Autoblog wasn't around for the literal first drive review, but as they say, it's better late than never. Take a trip down memory lane in our latest retro first drive.
"Designed to be an aggressive sports coupe with superior handling, the Prelude is intended to appeal to drivers who will appreciate its high level of performance and refinement," the press release for the 1997 Honda Prelude reads.
The Xperia 1 II (Mark 2) has now been out for a few days, so it's a perfect time to ask new owners what their impression of Sony's flagship has been so far. For those lucky owners, please let us know how you are finding the device so far in the comments below. What do you like, and what has you frustrated? If you have previously used a Sony Xperia device, how does the Xperia 1 II compare? Or, if you're new to Xperia, is it living up to expectations?
Sony is rolling the first firmware update for the Xperia 1 II, its newest flagship device. The update moves the build number to 58.0.A.3.31 and the latest June 2020 Android security patches. This update hit dual SIM devices (XQ-AT52) around a week ago, but is only rolling out to single SIM devices (XQ-AT51) today.
In the motorcycle world, Scramblers are all the rage. Rugged-looking street bikes that also perform well off-road. The Triumph Scrambler kicked off the craze in 2006, with its high pipes and knobby tires. It was a modern take on a model it offered in the 1960s, and now many other manufacturers have followed its lead, including Ducati, Indian and BMW.
In stark contrast to the gaggles of car-based crossovers roaming our streets, the SUV world also has its fair share of Scramblers. Trucks like the new 2020 Toyota 4Runner Venture Special Edition: rugged looking, full frame 4x4s that perform well both on- and off-road. And like the bikes, they're all the rage. Jeep Wrangler sales are through the roof. There's a new Ford Bronco on the way. Finally. And last year Toyota sold more than 130,000 4Runners.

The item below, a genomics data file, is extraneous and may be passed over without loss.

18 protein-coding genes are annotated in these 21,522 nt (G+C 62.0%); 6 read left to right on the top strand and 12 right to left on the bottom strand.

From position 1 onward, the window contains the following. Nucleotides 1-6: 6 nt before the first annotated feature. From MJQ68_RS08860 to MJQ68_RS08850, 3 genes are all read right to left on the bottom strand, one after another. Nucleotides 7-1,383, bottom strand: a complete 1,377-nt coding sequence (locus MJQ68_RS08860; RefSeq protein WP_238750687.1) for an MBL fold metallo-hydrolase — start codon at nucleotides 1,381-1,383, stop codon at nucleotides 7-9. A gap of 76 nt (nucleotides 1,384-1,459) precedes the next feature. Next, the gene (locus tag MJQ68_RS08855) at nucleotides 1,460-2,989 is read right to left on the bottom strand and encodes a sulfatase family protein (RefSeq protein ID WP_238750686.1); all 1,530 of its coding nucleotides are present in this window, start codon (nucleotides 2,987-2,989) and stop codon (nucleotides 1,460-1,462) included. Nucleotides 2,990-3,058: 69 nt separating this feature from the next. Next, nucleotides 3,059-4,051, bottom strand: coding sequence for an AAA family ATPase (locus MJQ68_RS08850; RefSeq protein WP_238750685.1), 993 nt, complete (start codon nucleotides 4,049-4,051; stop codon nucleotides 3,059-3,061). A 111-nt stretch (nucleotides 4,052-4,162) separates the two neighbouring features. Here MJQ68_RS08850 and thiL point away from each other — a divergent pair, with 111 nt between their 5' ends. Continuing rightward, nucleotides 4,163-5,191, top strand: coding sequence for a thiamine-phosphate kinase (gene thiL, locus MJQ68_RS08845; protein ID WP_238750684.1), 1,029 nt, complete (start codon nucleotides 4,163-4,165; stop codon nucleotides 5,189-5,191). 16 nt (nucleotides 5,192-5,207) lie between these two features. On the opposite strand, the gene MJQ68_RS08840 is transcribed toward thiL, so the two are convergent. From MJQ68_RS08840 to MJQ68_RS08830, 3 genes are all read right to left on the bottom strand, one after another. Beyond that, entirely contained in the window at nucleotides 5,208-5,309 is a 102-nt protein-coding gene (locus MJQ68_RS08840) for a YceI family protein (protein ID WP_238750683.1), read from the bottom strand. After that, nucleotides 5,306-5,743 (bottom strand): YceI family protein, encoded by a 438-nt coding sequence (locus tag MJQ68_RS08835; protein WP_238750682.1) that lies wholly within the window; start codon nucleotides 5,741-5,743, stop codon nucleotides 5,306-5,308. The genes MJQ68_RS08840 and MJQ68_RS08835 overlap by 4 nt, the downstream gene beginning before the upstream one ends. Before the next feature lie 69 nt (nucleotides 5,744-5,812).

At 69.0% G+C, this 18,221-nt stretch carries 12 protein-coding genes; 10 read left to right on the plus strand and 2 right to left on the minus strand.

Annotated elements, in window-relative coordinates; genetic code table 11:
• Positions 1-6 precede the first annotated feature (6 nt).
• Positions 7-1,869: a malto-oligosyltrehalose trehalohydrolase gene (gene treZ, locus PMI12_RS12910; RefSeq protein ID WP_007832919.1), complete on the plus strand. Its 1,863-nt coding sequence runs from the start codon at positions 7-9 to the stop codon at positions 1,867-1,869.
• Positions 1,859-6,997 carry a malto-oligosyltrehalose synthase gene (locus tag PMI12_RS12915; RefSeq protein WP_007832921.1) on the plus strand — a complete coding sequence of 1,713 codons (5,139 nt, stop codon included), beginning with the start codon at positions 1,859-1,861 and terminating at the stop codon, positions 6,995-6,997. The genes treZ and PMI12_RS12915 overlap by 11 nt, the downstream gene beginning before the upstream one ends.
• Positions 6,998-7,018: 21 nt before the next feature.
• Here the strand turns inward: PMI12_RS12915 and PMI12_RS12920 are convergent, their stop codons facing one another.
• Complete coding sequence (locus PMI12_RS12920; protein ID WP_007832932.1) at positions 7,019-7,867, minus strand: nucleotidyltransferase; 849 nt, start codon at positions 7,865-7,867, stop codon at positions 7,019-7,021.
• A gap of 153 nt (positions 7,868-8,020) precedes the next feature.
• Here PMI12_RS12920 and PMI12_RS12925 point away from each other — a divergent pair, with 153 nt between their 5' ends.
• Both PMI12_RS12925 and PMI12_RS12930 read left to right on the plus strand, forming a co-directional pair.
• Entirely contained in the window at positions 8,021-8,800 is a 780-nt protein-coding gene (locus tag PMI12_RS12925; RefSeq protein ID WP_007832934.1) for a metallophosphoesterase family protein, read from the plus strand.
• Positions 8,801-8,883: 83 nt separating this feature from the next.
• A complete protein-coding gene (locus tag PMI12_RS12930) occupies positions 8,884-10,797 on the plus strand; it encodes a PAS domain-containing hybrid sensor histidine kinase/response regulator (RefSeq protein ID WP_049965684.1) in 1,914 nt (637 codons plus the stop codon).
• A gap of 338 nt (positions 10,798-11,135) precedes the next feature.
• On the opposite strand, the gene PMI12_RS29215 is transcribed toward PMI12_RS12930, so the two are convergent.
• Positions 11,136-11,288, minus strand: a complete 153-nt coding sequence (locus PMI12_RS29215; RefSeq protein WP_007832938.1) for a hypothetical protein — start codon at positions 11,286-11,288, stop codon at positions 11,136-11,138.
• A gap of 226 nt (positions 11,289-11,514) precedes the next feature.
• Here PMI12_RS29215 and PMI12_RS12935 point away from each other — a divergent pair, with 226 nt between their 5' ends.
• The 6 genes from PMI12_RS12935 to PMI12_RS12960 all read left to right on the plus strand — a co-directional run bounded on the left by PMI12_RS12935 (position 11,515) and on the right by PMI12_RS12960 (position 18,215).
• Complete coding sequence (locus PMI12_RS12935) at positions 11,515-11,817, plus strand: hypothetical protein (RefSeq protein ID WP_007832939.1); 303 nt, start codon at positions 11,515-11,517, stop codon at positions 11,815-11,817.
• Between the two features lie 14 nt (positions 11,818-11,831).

There's a sea change of performance occurring over at Lexus these days. At least, that's what the Japanese luxury automaker claims. Lexus has made plenty of excellent performance cars in its past, but the brand has never been known for performance. Instead, Lexus has produced some of the most comfortable, reliable and serene automobiles to ever come out of Japan, and it's found success in doing so. The brand has a clear identity, but it's looking to massage that identity.
"Moving forward, the efforts of the CE (chief engineer) will be focused on elevating the vehicles to a new standard of performance and handling as developed by Lexus International President Koji Sato and Chief Branding Officer Akio Toyoda," Lexus said in a statement. "The ultimate goal is to deliver a new generation of Lexus vehicles that is more balanced, refined in control, and confident than ever before."
With roughly 7.5 million sold in 20 years, it's safe to say people love the Honda Fit, or as it's called in Europe and elsewhere, the Jazz. "Elsewhere" would be the key term since Honda's versatile subcompact hatchback is not only sold all over the world, it has also been built in 10 plants in eight different countries, including China, where the authorities were so honored to have a Fit factory within their borders, they allowed Honda an unprecedented larger share in the joint venture.